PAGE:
Accused also gave evidence and in his evidence he denied all evidence incriminating him with the stabbing of the deceased. The other occurrences as the group were walking along the accused admits. The accused also states in his evidence that when he arrived at his homestead he found his brother and it has not been given in evidence whether it is


the younger brother who subsequently went to the accused's brother in law to call the accused or an elder brother but he found his brother with a woman visitor who was apparently the girlfriend of his brother. He states that because of that reason he then decided to go and ask for accommodation at his brother in law's place; at a great inconvenience on the part of the accused because apparently at the brother in law's place there was no accommodation because he had to spend a night with nieces and nephews. The court can hardly be expected to accept this explanation because it could have been easier for the accused to find some accommodation at his parental home than going to the brother in law to seek accommodation there. Nor is the court prepared to accept the explanation of the accused's through the instructions he has given his counsel that his own father has falsely incriminated him into a crime for which the accused might likely be sentenced to death. Nor can the court find anything wrong with the evidence given by the accused's brother in law at whose place the accused had gone to find accommodation.

Mr. Maseko for the defence argued that the father of the accused ought to have been called by the Crown and the court cannot see what purpose that could have served because that evidence had already been given by accused's brother in law.

There has not been any reason advanced why the accused's


father and the brother in law would incriminate him falsely into a serious crime as crime of murder.

The court therefore rejects this version that he had gone to seek accommodation at his brother in law's place because his brother was with a girlfriend at his parental home.

I now turn to deal briefly with the extracurial declaration by the deceased that is the statement made out of court by the deceased. The court did not get any assistance from the two counsel inconnection with the statement made by deceased and such statements are very important in law. In terms of our law declaration made by a deceased person immediately prior to his death is admissible whether oral or written as an exception to the rule against hearsay evidence to show what occasioned his death provided the declarant refers to his death and that he was under a state hopeless expectation of death and further that he would have been a competent witness at the time of the declaration to give evidence himself. The ratio now behind this exception is that no person would wish to be untruthful just prior to his death. This is dealt with by the learned authors HOFFMAN AND ZEFFERT LAW OF EVIDENCE P.130 although at some point they also question the veracity of the statement I have just made. The following are the requirements before accepting a declaration of a deceased person in criminal trials:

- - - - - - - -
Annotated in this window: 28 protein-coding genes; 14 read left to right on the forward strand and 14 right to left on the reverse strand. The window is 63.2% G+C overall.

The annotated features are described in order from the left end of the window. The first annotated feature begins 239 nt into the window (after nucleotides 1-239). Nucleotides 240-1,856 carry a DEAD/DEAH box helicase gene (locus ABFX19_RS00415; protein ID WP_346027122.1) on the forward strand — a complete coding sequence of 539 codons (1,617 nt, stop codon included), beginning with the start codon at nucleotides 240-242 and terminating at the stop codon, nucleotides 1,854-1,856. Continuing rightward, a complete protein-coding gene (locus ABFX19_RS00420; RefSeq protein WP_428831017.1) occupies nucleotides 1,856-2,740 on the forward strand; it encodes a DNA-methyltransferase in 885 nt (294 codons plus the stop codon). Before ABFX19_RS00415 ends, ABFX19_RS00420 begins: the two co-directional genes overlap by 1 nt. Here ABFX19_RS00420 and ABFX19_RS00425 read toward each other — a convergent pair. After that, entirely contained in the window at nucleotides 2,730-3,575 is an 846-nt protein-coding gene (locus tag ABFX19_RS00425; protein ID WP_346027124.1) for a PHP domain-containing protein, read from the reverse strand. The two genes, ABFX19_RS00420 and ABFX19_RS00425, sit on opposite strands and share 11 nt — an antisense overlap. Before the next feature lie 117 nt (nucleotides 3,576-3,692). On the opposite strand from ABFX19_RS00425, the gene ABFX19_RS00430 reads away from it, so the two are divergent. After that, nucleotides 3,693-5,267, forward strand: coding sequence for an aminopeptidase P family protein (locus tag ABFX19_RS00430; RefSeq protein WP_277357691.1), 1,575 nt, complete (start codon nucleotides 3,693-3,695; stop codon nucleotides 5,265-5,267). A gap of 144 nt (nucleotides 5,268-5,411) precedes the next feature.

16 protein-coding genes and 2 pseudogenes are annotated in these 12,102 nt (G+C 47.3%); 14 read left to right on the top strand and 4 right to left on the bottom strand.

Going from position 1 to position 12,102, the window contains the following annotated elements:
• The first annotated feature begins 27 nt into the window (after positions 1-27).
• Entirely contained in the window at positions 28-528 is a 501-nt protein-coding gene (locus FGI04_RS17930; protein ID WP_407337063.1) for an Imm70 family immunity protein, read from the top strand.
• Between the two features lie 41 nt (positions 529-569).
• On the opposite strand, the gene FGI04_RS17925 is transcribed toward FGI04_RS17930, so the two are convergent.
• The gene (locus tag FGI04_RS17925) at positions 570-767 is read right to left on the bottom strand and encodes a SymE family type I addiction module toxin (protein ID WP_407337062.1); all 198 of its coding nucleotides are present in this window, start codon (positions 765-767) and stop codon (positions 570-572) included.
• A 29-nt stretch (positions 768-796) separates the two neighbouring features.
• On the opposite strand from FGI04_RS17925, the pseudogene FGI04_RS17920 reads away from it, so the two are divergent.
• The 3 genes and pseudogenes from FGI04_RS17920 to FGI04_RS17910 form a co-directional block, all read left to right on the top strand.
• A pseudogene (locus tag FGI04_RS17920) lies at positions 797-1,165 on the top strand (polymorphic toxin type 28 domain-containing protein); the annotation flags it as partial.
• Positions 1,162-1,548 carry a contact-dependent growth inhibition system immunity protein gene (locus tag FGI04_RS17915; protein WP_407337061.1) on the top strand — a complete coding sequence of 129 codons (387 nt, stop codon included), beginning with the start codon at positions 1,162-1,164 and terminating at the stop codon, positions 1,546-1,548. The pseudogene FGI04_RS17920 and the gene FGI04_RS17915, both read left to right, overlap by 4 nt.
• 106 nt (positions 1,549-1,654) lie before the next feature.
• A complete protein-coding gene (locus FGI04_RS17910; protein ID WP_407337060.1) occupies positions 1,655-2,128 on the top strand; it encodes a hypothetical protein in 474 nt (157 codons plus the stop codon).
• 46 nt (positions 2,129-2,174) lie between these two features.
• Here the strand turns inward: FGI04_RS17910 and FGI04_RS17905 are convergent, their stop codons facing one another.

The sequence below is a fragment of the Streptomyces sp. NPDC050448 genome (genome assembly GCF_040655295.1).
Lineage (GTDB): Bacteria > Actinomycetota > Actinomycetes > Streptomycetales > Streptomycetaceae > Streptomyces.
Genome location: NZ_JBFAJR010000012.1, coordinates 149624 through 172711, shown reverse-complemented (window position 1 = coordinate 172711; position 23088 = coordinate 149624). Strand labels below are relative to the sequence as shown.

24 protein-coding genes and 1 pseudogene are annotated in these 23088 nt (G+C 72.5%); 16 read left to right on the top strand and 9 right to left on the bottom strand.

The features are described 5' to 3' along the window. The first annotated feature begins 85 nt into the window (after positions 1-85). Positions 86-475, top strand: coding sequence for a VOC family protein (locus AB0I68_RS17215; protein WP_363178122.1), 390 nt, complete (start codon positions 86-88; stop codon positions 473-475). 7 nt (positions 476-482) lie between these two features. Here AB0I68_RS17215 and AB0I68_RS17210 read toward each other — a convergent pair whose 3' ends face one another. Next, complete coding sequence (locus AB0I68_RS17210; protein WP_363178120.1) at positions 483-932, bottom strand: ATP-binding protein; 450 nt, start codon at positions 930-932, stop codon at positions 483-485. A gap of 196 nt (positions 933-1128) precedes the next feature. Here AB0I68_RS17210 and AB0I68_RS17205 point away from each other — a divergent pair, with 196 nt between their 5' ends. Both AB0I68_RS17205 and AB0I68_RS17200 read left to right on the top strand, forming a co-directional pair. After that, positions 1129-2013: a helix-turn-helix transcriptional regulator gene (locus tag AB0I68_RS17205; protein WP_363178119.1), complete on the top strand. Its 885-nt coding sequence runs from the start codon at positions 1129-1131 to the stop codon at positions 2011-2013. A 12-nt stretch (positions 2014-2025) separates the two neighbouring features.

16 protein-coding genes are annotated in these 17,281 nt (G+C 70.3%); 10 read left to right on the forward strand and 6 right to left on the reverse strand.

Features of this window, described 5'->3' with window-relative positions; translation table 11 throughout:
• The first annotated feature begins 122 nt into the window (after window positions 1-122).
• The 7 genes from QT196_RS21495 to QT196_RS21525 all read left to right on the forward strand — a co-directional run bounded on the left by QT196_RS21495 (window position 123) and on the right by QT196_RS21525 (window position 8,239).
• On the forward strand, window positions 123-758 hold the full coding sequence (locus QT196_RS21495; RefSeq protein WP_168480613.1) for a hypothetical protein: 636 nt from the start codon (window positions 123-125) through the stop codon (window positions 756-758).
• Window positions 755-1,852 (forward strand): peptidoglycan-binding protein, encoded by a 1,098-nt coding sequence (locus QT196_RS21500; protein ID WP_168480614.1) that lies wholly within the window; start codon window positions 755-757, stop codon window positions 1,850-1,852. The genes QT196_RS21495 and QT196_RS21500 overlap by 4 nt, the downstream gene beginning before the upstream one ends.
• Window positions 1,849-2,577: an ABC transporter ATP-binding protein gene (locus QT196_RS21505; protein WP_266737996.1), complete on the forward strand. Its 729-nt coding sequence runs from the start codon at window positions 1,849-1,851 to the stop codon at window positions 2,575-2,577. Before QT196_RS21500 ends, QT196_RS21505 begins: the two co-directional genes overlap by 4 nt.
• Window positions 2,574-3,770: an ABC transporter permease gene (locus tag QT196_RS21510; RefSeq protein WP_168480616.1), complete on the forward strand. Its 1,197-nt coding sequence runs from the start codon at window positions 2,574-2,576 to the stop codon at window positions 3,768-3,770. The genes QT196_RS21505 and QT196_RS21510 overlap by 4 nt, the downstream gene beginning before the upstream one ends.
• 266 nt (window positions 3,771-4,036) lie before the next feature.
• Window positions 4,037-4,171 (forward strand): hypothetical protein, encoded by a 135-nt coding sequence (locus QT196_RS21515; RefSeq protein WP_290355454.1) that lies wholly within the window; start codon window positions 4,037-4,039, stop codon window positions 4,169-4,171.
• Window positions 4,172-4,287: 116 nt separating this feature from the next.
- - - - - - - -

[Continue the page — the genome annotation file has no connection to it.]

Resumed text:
1. the declarant must have died;

  2. these statements are applicable in cases of murder or


culpable homicide and the statement can only be used to prove the way in which the deceased met his death. It can also be used even if it's in favour of the accused e.g. where it exonerates the accused. There is an old English case of SCAFE 1836(2) LEWCC150 where the deceased stated that he would not have been struck by the accused if he had not provoked the accused. That statement was acceptable as a dying declaration.

The court is therefore satisfied that the declaration made by the deceased prior to his death is acceptable and admissable as evidence. In this particular case it is also reinforced by the evidence of PW2 who immediately after hearing what the deceased had said he also said 'Bheki had stabbed him' in other words confirming that the accused had stabbed the deceased.

Taking all these factors into account and the evidence in its totality the court is satisfied that the Crown has proved this case beyond reasonable doubt and found the accused guilty of murder.


The court has considered the question of whether or not there are extenuating circumstances and I'll proceed to give judgment thereon.